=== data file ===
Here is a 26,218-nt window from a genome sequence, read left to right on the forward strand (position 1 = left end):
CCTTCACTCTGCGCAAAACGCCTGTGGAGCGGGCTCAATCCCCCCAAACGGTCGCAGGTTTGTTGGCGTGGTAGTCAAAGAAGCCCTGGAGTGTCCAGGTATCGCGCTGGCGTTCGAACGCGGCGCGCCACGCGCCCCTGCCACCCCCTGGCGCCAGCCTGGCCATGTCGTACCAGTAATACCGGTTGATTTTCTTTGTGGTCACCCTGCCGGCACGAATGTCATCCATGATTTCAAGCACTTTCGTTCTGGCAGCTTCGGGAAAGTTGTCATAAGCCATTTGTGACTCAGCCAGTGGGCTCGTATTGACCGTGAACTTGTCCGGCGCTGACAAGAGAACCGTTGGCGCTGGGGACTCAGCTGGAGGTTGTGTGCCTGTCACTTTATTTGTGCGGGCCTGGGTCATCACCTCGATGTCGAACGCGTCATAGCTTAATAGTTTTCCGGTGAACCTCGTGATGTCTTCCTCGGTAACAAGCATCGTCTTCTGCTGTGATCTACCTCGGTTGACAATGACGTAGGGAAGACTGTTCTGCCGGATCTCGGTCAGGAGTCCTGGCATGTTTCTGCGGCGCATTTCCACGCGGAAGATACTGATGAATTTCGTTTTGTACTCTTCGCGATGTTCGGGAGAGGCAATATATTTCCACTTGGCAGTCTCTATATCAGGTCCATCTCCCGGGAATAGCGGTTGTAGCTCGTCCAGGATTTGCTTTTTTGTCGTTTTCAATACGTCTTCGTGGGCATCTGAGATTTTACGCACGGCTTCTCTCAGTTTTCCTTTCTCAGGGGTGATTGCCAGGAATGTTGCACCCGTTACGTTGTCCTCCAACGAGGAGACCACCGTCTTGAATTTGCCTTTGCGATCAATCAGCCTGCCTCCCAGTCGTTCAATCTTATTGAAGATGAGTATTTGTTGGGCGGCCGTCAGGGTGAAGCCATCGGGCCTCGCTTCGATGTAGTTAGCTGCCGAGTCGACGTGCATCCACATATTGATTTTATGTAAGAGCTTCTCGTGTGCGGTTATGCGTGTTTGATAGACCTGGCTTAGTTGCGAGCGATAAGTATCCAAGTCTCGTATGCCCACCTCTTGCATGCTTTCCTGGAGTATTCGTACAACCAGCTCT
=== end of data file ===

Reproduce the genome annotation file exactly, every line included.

Here is a 26,218-nt window from a genome sequence, read left to right on the forward strand (position 1 = left end):
CCTTCACTCTGCGCAAAACGCCTGTGGAGCGGGCTCAATCCCCCCAAACGGTCGCAGGTTTGTTGGCGTGGTAGTCAAAGAAGCCCTGGAGTGTCCAGGTATCGCGCTGGCGTTCGAACGCGGCGCGCCACGCGCCCCTGCCACCCCCTGGCGCCAGCCTGGCCATGTCGTACCAGTAATACCGGTTGATTTTCTTTGTGGTCACCCTGCCGGCACGAATGTCATCCATGATTTCAAGCACTTTCGTTCTGGCAGCTTCGGGAAAGTTGTCATAAGCCATTTGTGACTCAGCCAGTGGGCTCGTATTGACCGTGAACTTGTCCGGCGCTGACAAGAGAACCGTTGGCGCTGGGGACTCAGCTGGAGGTTGTGTGCCTGTCACTTTATTTGTGCGGGCCTGGGTCATCACCTCGATGTCGAACGCGTCATAGCTTAATAGTTTTCCGGTGAACCTCGTGATGTCTTCCTCGGTAACAAGCATCGTCTTCTGCTGTGATCTACCTCGGTTGACAATGACGTAGGGAAGACTGTTCTGCCGGATCTCGGTCAGGAGTCCTGGCATGTTTCTGCGGCGCATTTCCACGCGGAAGATACTGATGAATTTCGTTTTGTACTCTTCGCGATGTTCGGGAGAGGCAATATATTTCCACTTGGCAGTCTCTATATCAGGTCCATCTCCCGGGAATAGCGGTTGTAGCTCGTCCAGGATTTGCTTTTTTGTCGTTTTCAATACGTCTTCGTGGGCATCTGAGATTTTACGCACGGCTTCTCTCAGTTTTCCTTTCTCAGGGGTGATTGCCAGGAATGTTGCACCCGTTACGTTGTCCTCCAACGAGGAGACCACCGTCTTGAATTTGCCTTTGCGATCAATCAGCCTGCCTCCCAGTCGTTCAATCTTATTGAAGATGAGTATTTGTTGGGCGGCCGTCAGGGTGAAGCCATCGGGCCTCGCTTCGATGTAGTTAGCTGCCGAGTCGACGTGCATCCACATATTGATTTTATGTAAGAGCTTCTCGTGTGCGGTTATGCGTGTTTGATAGACCTGGCTTAGTTGCGAGCGATAAGTATCCAAGTCTCGTATGCCCACCTCTTGCATGCTTTCCTGGAGTATTCGTACAACCAGCTCT